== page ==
He called the bipartisan commission to probe the violent Jan 6. attack a 'purely political' exercise to hurt Republicans in the midterms.
Senate Minority Leader Mitch McConnell on Tuesday once again dismissed the idea of a bipartisan commission to probe the violent and deadly Jan. 6 insurrection at the Capitol, saying he wants to focus on attacking President Joe Biden rather than Donald Trump in the lead up to the 2022 midterm elections.
McConnell made the comments at a Tuesday afternoon news conference on Capitol Hill, in which he accused Democrats of wanting to "litigate the former president into the future."
"We think the American people going forward and in the fall of 2022 ought focus on what this administration is doing to the country," McConnell said, adding that the Jan. 6 commission framework that passed the House last week on a bipartisan vote is, "A purely political exercise that adds nothing to the sum total of information."
It's a tacit admission from McConnell that he believes an outside commission would hurt the GOP in its quest to win the House and Senate majorities in the 2022 midterms. Other GOP leaders have already said publicly that they view the commission as a trap to hurt them in the midterms, including Sen. John Thune (R-SD) who said the commission could be a "political weapon in the hands of the Democrats."
Despite McConnell's claim that it would be "purely partisan," the commission would be bipartisan in nature, with an equal number of members appointed by Democratic and Republican leaders in Congress. Any subpoenas would require support from a majority of the commission's members, meaning GOP-appointed commissioners would have to vote to approve them.
Even some Republicans disputed McConnell's claim that a Jan. 6 commission would be partisan and a misstep for Republicans.
Sen. Bill Cassidy (R-LA) told reporters on Capitol Hill that if Senate Republicans reject the commission, congressional Democrats would launch their own partisan commission that could be even worse for the GOP — comparing it to Republicans' Benghazi investigation that helped doom Hillary Clinton's 2016 presidential bid.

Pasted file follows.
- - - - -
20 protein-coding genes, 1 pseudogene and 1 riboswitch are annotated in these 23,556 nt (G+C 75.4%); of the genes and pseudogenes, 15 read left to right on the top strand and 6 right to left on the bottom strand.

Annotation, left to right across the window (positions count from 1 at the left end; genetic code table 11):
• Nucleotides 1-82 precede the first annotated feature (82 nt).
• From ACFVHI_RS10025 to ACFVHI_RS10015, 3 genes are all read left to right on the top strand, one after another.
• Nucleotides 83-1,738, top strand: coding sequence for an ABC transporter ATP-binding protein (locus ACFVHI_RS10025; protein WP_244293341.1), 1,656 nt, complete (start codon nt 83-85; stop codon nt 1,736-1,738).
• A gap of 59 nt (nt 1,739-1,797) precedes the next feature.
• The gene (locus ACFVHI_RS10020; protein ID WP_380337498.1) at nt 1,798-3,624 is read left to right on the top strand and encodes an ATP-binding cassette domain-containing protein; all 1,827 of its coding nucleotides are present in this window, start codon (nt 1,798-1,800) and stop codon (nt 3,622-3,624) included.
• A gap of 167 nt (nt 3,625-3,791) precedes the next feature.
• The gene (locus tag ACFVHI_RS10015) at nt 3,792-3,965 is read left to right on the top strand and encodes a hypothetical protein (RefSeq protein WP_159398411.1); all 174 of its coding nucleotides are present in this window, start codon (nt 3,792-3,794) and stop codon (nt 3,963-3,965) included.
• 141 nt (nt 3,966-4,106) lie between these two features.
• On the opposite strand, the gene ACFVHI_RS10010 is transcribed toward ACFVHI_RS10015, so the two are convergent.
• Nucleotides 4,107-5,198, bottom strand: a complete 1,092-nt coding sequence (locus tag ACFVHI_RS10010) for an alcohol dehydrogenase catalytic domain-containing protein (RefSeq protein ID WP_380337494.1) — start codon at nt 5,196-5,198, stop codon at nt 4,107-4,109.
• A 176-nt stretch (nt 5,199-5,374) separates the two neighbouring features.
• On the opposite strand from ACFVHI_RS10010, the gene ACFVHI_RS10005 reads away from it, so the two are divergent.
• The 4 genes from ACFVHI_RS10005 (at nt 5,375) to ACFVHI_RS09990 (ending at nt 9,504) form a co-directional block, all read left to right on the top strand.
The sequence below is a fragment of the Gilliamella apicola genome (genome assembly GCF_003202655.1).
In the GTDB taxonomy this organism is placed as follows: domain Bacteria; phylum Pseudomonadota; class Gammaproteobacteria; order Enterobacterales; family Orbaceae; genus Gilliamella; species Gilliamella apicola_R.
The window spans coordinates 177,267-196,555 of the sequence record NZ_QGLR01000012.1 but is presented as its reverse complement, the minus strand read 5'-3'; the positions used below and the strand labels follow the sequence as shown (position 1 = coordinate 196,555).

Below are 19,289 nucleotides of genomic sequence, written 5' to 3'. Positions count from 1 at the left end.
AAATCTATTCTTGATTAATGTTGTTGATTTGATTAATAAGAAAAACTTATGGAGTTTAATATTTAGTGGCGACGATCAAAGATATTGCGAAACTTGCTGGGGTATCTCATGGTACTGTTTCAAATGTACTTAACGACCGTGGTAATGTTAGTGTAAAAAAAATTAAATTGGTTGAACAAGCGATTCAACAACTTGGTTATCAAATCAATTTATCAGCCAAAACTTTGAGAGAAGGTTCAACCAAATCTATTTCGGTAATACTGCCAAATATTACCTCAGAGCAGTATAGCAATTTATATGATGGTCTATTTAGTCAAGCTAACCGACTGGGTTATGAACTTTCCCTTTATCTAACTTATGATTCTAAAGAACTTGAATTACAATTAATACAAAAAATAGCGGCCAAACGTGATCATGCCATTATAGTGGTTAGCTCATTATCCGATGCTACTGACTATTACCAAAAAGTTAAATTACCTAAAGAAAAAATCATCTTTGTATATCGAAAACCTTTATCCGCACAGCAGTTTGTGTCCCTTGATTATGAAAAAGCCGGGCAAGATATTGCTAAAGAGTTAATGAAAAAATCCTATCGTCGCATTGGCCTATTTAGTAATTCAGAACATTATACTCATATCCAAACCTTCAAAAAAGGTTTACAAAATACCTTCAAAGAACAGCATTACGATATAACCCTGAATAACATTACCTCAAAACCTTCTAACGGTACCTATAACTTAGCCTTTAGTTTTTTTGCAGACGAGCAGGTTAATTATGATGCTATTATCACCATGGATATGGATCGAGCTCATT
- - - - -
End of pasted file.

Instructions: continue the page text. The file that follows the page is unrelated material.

"It seems like this would be a better approach," Cassidy told reporters of the Jan. 6 commission, according to HuffPost's Igor Bobic.
Democrats, for their part, are up in arms over his opposition to the commission.
"His members' *lives* were threatened," Rep. Don Beyer (D-VA) tweeted in response to McConnell's comments. "Not their jobs, their lives. The lives of the Vice President and the Speaker of the House were threatened. It isn't political to try to find out how that happened, it is common sense. Trying to hide the truth on purpose is political."
Ultimately, McConnell's opposition makes it unlikely that there will be 10 GOP Senate votes to avoid a filibuster.
And filibustering a commission to examine a domestic terrorist attack at the Capitol could give Democrats ammunition to ditch the arcane Senate procedure.
"If we can’t even get a bipartisan commission to investigate an insurrection, then the filibuster has to go," Sen. Brian Schatz (D-HI) told NBC News.
Democratic Sens. Joe Manchin and Kyrsten Sinema — who still support the filibuster — "implored" Republicans not to use it to block the formation of a commission. But it's unclear whether Republicans actually using the filibuster in this instance would change their position on keeping the filibuster in place.
Published with permission of The American Independent Foundation.